I ran a marathon in January. After that, I decided to take a break from marathons and from working with the coach that I had worked with for over three years. I honestly wasn’t sure what direction I wanted to go with my training at all. I didn’t do any races in February (the first month in over two years that I haven’t done a race!). I did four 10ks in March and then I decided to chill a bit during April. Going into May, I gained a newfound sense of clarity as far as what I want to do in the next year, training-wise at least. There are still a lot of other areas in my life that are lacking clarity.
The marathon seems to have become the pinnacle achievement for the average runner (okay, okay, anyone who runs a marathon is better than average, but you know what I mean). When I got back into running after college, I very quickly jumped into the half marathon distance and within a couple of years targeted my first marathon. Everyone was doing one, it seemed. But after seven 26.2s in four years, I needed a break and decided to train for a 5K. Now, I’m hooked. If you’re looking to transition to a new distance, here are a few tips to consider.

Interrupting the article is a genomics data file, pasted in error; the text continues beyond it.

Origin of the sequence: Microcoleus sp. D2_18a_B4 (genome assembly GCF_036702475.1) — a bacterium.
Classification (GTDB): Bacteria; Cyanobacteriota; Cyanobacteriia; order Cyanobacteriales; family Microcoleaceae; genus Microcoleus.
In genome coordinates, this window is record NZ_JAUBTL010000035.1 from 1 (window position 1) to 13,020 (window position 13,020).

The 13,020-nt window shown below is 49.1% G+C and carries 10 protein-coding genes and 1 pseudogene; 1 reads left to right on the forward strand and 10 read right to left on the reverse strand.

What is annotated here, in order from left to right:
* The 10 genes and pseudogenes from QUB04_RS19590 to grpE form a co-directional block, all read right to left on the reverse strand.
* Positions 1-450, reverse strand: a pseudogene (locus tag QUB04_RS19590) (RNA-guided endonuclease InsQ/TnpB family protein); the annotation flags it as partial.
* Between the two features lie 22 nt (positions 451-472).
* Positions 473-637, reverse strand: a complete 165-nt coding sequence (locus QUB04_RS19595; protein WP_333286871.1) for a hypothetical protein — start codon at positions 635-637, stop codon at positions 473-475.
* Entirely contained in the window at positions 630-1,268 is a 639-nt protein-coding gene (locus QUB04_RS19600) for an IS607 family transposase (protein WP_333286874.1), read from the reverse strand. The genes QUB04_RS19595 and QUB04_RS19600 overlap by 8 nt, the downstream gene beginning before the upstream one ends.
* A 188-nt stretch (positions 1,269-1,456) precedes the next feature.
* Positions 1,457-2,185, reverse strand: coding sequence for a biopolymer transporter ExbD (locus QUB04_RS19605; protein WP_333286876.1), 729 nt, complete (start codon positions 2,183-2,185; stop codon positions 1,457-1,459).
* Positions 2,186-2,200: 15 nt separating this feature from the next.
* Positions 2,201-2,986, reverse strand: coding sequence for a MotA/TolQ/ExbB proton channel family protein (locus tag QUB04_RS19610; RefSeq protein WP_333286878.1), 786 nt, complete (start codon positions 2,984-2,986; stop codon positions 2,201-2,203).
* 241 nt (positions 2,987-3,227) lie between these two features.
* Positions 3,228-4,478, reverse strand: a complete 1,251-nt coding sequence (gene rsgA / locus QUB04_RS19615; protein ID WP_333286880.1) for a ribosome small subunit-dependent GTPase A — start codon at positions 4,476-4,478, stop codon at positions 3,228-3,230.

Hi, Saltines! Coach Hops here. It’s March, the snow is melting, the days are getting longer, and we’re all gearing up for some Spring and Summer racing. Maybe you’ve been racing for years and have your tried-and-true training routines down to a science. Or maybe you have a coach and do whatever she says. But maybe you’re newer to running and racing: you’ve read all of our training plan posts but you’re still not quite sure what to expect. Today I want to talk about the basic phases of race training, and about what else you should be doing to get ready to race.
When I first returned to running as an adult I went through a period of time when I didn’t think of myself as a “Runner.” I mean, real runners do stuff like races, right? Then I did some races and thought, “Well, I’m not really a runner, real runners do stuff like marathons.” Then I ran a marathon. “Well, that’s the last one, so I’m glad it was good. Guess I’ll go back to not being a runner.” Then I built a running website for my sister, a real runner. “But I’m not a serious runner like her. I’ve only done one marathon.” Then I ran another marathon. “Well, I’ve never won anything.” Then I won my age group in a 10k. You get the idea.